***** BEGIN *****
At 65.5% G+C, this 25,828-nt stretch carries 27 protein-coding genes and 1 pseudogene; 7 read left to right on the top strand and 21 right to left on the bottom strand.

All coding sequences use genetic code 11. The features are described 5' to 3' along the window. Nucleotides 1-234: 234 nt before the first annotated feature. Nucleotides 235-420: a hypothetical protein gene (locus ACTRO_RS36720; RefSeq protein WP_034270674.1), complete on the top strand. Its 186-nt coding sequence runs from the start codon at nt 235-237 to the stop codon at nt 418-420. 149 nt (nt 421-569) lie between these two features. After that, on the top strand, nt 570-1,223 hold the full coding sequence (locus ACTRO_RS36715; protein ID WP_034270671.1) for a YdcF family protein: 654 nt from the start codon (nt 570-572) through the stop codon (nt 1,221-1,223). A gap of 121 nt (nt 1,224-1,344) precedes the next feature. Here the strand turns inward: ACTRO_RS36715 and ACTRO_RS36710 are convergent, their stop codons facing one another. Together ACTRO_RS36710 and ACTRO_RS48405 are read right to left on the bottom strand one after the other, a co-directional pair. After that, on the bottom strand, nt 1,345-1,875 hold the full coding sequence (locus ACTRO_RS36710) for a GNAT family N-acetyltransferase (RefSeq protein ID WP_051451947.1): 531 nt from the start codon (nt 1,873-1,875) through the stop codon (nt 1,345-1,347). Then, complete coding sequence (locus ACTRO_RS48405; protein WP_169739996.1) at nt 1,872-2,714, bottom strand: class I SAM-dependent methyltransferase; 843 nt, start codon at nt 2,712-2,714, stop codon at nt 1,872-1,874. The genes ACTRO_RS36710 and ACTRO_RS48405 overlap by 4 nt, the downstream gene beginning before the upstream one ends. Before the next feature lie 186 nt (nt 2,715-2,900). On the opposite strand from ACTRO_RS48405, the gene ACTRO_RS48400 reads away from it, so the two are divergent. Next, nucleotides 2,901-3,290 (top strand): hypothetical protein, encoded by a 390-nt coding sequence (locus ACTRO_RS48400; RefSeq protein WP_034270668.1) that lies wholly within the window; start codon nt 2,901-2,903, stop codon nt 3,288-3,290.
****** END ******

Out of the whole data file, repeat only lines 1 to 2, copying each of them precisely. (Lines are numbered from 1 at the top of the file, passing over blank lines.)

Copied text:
At 65.5% G+C, this 25,828-nt stretch carries 27 protein-coding genes and 1 pseudogene; 7 read left to right on the top strand and 21 right to left on the bottom strand.

All coding sequences use genetic code 11. The features are described 5' to 3' along the window. Nucleotides 1-234: 234 nt before the first annotated feature. Nucleotides 235-420: a hypothetical protein gene (locus ACTRO_RS36720; RefSeq protein WP_034270674.1), complete on the top strand. Its 186-nt coding sequence runs from the start codon at nt 235-237 to the stop codon at nt 418-420. 149 nt (nt 421-569) lie between these two features. After that, on the top strand, nt 570-1,223 hold the full coding sequence (locus ACTRO_RS36715; protein ID WP_034270671.1) for a YdcF family protein: 654 nt from the start codon (nt 570-572) through the stop codon (nt 1,221-1,223). A gap of 121 nt (nt 1,224-1,344) precedes the next feature. Here the strand turns inward: ACTRO_RS36715 and ACTRO_RS36710 are convergent, their stop codons facing one another. Together ACTRO_RS36710 and ACTRO_RS48405 are read right to left on the bottom strand one after the other, a co-directional pair. After that, on the bottom strand, nt 1,345-1,875 hold the full coding sequence (locus ACTRO_RS36710) for a GNAT family N-acetyltransferase (RefSeq protein ID WP_051451947.1): 531 nt from the start codon (nt 1,873-1,875) through the stop codon (nt 1,345-1,347). Then, complete coding sequence (locus ACTRO_RS48405; protein WP_169739996.1) at nt 1,872-2,714, bottom strand: class I SAM-dependent methyltransferase; 843 nt, start codon at nt 2,712-2,714, stop codon at nt 1,872-1,874. The genes ACTRO_RS36710 and ACTRO_RS48405 overlap by 4 nt, the downstream gene beginning before the upstream one ends. Before the next feature lie 186 nt (nt 2,715-2,900). On the opposite strand from ACTRO_RS48405, the gene ACTRO_RS48400 reads away from it, so the two are divergent. Next, nucleotides 2,901-3,290 (top strand): hypothetical protein, encoded by a 390-nt coding sequence (locus ACTRO_RS48400; RefSeq protein WP_034270668.1) that lies wholly within the window; start codon nt 2,901-2,903, stop codon nt 3,288-3,290.